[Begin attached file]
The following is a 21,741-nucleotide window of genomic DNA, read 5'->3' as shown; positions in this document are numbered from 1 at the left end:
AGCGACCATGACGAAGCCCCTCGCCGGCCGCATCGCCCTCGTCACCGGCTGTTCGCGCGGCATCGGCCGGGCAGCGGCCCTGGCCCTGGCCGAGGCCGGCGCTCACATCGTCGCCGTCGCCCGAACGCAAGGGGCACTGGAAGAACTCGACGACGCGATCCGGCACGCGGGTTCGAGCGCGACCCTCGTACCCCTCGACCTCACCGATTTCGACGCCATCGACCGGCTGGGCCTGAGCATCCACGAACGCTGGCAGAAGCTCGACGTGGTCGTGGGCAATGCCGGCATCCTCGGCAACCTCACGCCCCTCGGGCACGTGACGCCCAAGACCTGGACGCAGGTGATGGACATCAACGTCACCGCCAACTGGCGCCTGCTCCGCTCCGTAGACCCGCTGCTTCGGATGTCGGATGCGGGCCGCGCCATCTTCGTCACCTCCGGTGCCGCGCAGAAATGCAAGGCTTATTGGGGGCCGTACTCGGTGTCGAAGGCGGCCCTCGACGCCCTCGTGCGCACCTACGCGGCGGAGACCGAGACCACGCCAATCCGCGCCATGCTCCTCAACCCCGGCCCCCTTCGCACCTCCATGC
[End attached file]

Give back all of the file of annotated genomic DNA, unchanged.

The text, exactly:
The following is a 21,741-nucleotide window of genomic DNA, read 5'->3' as shown; positions in this document are numbered from 1 at the left end:
AGCGACCATGACGAAGCCCCTCGCCGGCCGCATCGCCCTCGTCACCGGCTGTTCGCGCGGCATCGGCCGGGCAGCGGCCCTGGCCCTGGCCGAGGCCGGCGCTCACATCGTCGCCGTCGCCCGAACGCAAGGGGCACTGGAAGAACTCGACGACGCGATCCGGCACGCGGGTTCGAGCGCGACCCTCGTACCCCTCGACCTCACCGATTTCGACGCCATCGACCGGCTGGGCCTGAGCATCCACGAACGCTGGCAGAAGCTCGACGTGGTCGTGGGCAATGCCGGCATCCTCGGCAACCTCACGCCCCTCGGGCACGTGACGCCCAAGACCTGGACGCAGGTGATGGACATCAACGTCACCGCCAACTGGCGCCTGCTCCGCTCCGTAGACCCGCTGCTTCGGATGTCGGATGCGGGCCGCGCCATCTTCGTCACCTCCGGTGCCGCGCAGAAATGCAAGGCTTATTGGGGGCCGTACTCGGTGTCGAAGGCGGCCCTCGACGCCCTCGTGCGCACCTACGCGGCGGAGACCGAGACCACGCCAATCCGCGCCATGCTCCTCAACCCCGGCCCCCTTCGCACCTCCATGC